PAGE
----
February 27, 2020 | By Sikh Siyasat Bureau
Washington, DC: The United States Commission on International Religious Freedom (USCIRF) expresses grave concern over the ongoing violence taking place in Delhi, India’s capital city. As President Donald Trump’s inaugural visit to India winds down, northeastern Delhi has been rocked by deadly violence, with reports of mobs specifically targeting Muslims. So far, more than 20 people have been killed in the violence and close to 200 injured.
According to reports, several mosques have also been set alight or vandalized. Many Muslim residents have been forced to flee the area. This unrest comes in the wake of widespread protests against the Citizenship (Amendment) Act following its passage in December 2019.
“The brutal and unchecked violence growing across Delhi cannot continue,” said USCIRF Commissioner Anurima Bhargava. “The Indian government must take swift action to ensure the safety of all of its citizens. Instead, reports are mounting that the Delhi police have not intervened in violent attacks against Muslims, and the government is failing in its duty to protect its citizens. These incidents are even more concerning in the context of efforts within India to target and potentially disenfranchise Muslims across the country, in clear violation of international human rights standards.”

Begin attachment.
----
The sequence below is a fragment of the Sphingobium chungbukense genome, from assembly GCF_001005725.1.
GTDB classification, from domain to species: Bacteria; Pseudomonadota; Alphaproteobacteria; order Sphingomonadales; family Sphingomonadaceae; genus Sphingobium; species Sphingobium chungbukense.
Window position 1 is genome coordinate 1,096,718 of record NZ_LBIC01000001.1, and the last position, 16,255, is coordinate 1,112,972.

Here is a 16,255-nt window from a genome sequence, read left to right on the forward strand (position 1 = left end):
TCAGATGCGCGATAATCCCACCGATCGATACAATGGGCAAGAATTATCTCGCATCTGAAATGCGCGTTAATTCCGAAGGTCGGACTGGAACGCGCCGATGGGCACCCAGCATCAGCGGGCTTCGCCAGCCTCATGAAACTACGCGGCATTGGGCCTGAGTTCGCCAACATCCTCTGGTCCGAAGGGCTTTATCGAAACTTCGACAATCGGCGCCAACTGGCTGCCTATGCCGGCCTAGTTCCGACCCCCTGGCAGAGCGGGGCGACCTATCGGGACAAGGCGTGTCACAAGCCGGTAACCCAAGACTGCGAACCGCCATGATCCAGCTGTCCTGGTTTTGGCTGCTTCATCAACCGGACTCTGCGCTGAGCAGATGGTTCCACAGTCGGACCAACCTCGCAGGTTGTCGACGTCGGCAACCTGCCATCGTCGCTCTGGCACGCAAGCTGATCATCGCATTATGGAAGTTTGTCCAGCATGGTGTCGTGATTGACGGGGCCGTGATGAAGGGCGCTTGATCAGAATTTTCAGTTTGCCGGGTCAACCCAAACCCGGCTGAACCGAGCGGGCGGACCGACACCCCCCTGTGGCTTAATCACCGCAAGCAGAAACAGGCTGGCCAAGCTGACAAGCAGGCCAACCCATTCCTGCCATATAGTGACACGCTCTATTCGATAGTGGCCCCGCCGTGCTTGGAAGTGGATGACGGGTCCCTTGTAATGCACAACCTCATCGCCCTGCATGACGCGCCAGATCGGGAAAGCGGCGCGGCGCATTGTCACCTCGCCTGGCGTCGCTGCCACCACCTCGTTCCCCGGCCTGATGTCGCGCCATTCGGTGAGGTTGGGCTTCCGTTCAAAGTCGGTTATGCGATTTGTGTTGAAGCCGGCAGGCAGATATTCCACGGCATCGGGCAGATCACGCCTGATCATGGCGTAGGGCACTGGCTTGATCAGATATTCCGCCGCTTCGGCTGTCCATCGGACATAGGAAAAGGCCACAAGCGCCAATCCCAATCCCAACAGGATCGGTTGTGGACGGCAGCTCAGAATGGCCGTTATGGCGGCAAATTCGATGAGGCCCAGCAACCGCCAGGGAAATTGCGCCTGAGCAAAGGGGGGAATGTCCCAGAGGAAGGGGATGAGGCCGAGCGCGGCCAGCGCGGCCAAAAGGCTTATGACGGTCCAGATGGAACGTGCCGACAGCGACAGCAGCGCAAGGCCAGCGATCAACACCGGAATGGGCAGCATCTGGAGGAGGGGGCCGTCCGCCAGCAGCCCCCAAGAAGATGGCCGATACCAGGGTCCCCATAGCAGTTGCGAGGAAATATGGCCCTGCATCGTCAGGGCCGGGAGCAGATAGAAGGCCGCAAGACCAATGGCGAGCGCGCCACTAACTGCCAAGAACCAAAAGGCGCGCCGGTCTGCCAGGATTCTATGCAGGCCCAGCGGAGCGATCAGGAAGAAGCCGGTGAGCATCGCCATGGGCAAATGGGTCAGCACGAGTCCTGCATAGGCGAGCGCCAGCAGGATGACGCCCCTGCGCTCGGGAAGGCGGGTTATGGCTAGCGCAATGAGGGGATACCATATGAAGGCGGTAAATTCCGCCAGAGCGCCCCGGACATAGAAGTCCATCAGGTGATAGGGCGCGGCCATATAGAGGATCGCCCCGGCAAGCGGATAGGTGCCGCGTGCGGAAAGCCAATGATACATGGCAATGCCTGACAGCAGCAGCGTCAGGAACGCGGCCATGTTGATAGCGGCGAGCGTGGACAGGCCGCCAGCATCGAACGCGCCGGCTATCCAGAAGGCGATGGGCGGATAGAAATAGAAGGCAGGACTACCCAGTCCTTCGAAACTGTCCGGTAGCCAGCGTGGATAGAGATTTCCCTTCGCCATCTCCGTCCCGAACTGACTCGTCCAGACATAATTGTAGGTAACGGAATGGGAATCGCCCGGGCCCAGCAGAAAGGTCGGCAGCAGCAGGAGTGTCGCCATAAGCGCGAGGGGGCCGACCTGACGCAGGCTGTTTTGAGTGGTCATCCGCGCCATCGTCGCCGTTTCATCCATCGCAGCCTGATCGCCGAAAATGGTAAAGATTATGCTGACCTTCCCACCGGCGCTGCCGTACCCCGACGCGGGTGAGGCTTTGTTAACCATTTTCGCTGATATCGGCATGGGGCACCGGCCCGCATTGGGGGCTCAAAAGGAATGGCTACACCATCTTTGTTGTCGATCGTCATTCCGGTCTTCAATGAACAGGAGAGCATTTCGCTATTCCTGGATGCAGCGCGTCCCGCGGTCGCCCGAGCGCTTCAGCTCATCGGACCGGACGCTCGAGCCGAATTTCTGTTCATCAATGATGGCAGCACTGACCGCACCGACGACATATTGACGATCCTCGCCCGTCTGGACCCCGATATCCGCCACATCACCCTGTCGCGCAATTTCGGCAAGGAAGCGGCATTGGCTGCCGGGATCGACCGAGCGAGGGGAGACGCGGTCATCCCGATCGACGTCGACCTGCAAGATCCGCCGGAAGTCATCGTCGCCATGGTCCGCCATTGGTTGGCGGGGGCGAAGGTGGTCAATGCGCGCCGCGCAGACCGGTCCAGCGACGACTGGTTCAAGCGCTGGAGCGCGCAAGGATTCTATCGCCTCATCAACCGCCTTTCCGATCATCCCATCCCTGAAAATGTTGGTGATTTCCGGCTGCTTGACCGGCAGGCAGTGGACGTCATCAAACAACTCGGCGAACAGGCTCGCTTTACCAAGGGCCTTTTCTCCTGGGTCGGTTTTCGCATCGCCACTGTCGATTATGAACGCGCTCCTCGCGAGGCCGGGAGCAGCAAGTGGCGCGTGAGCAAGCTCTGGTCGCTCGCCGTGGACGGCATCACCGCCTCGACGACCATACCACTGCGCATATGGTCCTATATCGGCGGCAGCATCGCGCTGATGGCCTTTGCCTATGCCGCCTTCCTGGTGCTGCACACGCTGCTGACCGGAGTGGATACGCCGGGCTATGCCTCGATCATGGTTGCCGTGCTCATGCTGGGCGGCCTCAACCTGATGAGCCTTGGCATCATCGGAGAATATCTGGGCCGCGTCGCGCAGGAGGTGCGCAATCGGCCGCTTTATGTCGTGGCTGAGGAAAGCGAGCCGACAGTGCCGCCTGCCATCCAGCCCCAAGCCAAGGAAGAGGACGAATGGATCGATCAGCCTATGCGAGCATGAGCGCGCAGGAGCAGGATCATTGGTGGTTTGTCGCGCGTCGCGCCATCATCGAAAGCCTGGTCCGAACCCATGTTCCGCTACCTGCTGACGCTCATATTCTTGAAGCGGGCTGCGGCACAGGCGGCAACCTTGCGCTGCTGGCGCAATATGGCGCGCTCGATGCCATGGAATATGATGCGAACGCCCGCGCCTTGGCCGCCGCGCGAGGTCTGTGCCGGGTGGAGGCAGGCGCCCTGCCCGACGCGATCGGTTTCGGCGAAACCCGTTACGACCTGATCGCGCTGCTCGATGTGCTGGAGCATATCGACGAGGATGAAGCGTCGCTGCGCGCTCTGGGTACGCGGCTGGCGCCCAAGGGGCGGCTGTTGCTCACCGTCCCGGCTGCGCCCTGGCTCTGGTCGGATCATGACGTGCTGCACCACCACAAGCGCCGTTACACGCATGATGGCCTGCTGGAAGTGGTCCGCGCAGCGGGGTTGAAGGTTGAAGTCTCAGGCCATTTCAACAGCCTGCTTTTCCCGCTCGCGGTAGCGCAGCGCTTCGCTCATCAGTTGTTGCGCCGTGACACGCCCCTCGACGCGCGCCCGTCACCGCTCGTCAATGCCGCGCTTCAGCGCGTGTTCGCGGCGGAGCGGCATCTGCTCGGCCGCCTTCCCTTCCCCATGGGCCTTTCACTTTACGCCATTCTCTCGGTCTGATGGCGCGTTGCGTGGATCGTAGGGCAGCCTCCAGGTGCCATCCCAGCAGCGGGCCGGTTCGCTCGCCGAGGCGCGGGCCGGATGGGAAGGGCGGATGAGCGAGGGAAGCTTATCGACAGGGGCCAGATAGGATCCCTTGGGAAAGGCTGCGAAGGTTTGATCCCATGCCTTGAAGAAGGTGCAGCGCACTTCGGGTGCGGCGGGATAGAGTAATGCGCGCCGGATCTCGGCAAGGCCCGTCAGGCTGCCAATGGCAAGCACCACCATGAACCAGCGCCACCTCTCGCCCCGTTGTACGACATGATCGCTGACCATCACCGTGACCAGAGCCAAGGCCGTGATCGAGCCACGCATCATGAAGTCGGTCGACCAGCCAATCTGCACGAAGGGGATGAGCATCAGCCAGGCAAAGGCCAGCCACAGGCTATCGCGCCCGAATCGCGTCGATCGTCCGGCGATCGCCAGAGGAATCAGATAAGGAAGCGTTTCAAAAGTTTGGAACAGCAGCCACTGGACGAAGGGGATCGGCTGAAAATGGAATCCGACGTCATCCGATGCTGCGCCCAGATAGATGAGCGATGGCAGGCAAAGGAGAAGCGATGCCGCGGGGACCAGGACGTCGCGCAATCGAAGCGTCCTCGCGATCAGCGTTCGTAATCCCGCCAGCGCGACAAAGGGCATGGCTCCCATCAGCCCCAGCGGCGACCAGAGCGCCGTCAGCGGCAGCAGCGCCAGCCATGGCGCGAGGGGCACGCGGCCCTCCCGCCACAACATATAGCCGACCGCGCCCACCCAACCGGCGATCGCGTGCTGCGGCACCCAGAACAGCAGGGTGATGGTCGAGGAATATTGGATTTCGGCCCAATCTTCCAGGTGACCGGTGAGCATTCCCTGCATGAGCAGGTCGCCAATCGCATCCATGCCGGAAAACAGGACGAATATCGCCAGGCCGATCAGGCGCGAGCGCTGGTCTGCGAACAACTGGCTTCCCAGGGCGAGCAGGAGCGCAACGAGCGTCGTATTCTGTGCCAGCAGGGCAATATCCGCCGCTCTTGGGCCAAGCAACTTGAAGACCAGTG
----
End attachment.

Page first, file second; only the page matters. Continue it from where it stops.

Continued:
USCIRF Chair Tony Perkins stated, “The ongoing violence we are witnessing in Delhi and the reported attacks against Muslims, their homes and shops, and their houses of worship are greatly disturbing. One of the essential duties of any responsible government is to provide protection and physical security for its citizens, regardless of faith. We urge the Indian government to take serious efforts to protect Muslims and others targeted by mob violence.”
In its 2019 Annual Report, USCIRF classified India as a “Tier 2” country for engaging in or tolerating religious freedom violations that meet at least one of the elements of the “systematic, ongoing, egregious standard for designations as a “country of particular concern,” or CPC, under the International Religious Freedom Act.